I really hate pointing out issues with campaigns that have such positive intentions, but this kind of critique and dialogue is necessary. I want to see a campaign that doesn’t make a space that seems like it has to be one group of women versus another group. I love that Lane Bryant is challenging conventional beauty standards, but do they have to use the #ImNoAngel rhetoric, which is clearly referring to Victoria’s Secret, to do that? What do you think?

I’d like to read your thoughts on all of this, in general! Do you agree or disagree with my opinions on it? Sound off in the comments below!

-Leandra Lacy

Average or Beautiful?

April 13,2015
I was scrolling through Facebook one evening when a headline from Refinery29 caught my eye.  “What Too-Tight Clothes Really Do To Your Body” sounded like a fun read – maybe some science or random fun facts I could share with friends.  Instead, I was quickly presented with images of skin.  Humans with marks, abrasions, and indentations all from too-tight clothes.  As I read on, I learned of a photographer named Justin Bartels who was inspired to create a photo series that spoke to beauty, society, and the ways in which we bind our bodies to impress others.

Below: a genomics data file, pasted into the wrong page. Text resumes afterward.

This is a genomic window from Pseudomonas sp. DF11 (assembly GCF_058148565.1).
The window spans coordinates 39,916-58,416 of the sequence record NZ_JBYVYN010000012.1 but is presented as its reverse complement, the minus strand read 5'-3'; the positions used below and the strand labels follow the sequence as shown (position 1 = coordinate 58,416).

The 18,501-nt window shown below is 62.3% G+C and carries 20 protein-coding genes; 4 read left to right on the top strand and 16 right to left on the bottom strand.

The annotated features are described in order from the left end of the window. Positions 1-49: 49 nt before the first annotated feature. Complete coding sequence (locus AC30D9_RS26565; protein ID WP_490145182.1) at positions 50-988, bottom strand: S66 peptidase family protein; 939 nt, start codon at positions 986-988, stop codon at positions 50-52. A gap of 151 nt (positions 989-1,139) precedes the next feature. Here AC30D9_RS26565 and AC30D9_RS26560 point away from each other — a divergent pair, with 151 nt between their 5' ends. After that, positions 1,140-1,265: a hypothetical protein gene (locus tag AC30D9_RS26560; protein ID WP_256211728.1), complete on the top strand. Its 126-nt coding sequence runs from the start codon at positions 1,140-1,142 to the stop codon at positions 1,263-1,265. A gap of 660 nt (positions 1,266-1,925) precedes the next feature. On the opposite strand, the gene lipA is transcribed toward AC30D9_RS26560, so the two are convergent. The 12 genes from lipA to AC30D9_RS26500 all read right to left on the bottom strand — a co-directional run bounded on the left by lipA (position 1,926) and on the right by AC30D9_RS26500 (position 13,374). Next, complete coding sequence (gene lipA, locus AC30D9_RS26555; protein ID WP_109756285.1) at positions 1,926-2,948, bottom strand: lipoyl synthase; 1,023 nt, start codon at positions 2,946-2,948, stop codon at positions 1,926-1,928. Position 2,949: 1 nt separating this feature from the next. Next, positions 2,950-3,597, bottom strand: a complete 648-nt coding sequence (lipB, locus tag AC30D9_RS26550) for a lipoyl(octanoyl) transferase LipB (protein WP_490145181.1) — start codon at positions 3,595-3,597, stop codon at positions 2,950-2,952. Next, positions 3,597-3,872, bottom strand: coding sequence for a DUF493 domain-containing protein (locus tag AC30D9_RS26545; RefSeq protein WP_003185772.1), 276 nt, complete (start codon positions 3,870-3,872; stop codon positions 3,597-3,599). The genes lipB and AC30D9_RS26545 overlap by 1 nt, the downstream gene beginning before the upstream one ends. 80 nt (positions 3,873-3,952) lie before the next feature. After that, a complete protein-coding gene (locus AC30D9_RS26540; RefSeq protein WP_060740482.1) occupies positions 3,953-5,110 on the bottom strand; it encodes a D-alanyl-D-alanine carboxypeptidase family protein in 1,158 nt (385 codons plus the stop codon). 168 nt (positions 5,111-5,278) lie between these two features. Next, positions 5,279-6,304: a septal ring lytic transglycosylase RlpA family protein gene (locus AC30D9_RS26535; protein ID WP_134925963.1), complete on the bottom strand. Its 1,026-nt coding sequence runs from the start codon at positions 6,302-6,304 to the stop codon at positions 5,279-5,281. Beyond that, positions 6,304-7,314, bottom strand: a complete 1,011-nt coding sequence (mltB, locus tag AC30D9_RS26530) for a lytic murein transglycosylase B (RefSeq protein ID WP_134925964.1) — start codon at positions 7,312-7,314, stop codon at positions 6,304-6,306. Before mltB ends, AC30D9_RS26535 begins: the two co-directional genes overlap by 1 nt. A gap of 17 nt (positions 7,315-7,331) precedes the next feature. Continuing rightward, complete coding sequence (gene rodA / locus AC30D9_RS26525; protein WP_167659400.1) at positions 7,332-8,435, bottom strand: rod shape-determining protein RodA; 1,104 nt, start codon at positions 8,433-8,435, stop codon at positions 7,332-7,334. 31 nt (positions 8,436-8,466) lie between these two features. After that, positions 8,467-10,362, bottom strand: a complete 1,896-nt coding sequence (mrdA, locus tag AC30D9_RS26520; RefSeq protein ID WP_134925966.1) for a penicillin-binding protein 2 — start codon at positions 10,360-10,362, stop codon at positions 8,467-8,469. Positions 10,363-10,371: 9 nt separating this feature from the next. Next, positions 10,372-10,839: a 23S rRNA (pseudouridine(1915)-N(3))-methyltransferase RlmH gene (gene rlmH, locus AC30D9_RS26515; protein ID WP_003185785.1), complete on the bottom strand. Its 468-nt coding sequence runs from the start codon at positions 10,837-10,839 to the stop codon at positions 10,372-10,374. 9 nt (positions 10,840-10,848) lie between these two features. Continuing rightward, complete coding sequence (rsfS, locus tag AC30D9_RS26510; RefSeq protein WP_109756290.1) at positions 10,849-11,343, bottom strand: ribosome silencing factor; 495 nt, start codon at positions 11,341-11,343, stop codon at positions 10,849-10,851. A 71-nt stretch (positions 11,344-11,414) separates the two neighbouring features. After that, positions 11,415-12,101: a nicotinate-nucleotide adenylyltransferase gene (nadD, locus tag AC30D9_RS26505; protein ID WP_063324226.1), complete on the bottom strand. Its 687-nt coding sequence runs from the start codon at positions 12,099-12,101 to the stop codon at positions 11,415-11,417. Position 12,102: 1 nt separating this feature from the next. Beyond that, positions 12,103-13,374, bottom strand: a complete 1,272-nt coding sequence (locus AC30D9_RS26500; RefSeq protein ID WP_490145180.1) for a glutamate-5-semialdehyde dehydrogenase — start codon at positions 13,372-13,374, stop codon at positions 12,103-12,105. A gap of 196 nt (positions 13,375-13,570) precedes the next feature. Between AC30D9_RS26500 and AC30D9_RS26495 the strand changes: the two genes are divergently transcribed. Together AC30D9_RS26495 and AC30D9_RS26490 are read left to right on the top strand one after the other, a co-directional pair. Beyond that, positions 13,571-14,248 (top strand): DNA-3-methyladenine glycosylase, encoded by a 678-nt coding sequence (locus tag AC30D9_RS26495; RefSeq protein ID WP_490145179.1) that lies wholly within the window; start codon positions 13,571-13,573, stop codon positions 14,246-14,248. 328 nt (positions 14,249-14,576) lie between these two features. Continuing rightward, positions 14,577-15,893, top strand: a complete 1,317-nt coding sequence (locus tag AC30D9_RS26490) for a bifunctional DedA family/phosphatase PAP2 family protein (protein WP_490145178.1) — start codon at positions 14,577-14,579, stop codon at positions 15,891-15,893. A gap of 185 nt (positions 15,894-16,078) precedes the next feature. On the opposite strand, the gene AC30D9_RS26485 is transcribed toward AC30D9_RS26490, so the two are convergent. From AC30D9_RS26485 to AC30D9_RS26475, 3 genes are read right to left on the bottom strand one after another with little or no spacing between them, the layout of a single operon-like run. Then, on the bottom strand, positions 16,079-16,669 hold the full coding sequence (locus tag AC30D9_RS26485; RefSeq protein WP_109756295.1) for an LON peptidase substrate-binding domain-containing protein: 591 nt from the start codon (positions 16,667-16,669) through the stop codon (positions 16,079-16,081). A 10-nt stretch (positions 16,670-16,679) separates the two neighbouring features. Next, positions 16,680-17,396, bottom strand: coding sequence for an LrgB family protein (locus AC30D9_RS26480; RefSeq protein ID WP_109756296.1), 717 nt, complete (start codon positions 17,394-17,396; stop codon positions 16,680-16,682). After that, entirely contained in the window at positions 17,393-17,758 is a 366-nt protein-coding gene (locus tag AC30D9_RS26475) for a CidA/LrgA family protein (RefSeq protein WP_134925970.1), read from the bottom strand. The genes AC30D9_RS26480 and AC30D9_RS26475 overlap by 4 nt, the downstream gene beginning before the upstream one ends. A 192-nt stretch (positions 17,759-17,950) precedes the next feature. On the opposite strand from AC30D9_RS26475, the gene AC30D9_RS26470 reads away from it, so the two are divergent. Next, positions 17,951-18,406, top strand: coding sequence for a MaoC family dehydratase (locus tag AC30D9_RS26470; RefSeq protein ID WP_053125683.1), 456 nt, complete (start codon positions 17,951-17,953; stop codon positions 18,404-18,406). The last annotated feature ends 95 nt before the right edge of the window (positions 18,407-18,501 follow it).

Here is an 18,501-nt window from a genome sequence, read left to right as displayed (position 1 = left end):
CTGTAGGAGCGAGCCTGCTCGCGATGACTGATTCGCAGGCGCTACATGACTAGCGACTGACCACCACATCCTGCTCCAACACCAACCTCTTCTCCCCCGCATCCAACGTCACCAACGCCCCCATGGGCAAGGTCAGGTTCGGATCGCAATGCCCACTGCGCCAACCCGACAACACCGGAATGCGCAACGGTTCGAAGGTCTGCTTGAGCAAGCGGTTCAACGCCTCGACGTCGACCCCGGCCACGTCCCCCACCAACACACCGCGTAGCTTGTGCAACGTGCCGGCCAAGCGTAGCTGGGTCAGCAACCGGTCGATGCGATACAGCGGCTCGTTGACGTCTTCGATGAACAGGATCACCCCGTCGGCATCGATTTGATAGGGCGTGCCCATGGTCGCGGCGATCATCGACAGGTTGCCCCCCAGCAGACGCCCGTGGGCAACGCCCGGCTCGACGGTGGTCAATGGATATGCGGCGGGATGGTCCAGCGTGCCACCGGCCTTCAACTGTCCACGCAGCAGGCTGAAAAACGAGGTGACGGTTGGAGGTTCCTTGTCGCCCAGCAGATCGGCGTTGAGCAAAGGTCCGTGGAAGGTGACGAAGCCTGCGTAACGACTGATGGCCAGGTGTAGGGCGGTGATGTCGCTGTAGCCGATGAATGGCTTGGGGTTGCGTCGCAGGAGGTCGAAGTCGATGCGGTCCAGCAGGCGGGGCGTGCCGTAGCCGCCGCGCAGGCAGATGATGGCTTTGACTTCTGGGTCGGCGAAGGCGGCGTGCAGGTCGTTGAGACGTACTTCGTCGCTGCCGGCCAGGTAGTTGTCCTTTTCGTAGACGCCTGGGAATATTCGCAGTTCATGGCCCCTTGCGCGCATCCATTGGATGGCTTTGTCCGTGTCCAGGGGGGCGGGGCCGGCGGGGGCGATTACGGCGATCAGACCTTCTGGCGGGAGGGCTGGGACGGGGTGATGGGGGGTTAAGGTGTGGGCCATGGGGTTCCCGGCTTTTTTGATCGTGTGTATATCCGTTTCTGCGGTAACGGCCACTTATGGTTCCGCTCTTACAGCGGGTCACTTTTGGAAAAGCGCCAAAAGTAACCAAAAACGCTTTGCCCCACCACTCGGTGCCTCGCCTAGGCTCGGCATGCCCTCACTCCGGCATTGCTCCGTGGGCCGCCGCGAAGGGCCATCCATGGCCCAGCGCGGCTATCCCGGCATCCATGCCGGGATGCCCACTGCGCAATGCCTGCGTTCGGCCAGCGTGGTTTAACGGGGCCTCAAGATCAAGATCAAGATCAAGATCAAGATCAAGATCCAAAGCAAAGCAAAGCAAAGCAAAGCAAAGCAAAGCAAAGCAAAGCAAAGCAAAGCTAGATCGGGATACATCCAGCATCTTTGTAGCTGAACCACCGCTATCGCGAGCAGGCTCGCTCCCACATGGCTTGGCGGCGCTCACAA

The photos are a powerful representation of the impact, literally, that our clothing can have on us.  We see so many images of perfect female bodies that are smooth and proportioned just right.  We are presented with flawless silhouettes to emulate and strive for.  We often forget the struggle those bodies, and people, are going through to provide that perfect look.  Even separate from what the “ideal” body is, I connect with these images when I think of the number associated with the clothes I wear.  There’s shame associate with certain sizes of clothing.  Jumping a number higher to be more comfortable seems like an easy choice, but there’s judgement and stereotype connected to those numbers.  Sometimes, it’s easier to handle being a little uncomfortable to maintain that perfect size.
When I saw these pictures, I realized how thankful I was for a body willing to take this kind of stress and discomfort, just so I can feel more comfortable.  I imagine we could all think of that pair of jeans, those high heels, or that high waisted, tummy taming pair of pantyhose that causes us grief, but we wear them anyway.  How might you dress if you thought about the impact on your body, instead of the impact on others?
How might you start a thank you note to your body for the strength and patience it has?
SS

Too Tight Clothes

April 2, 2015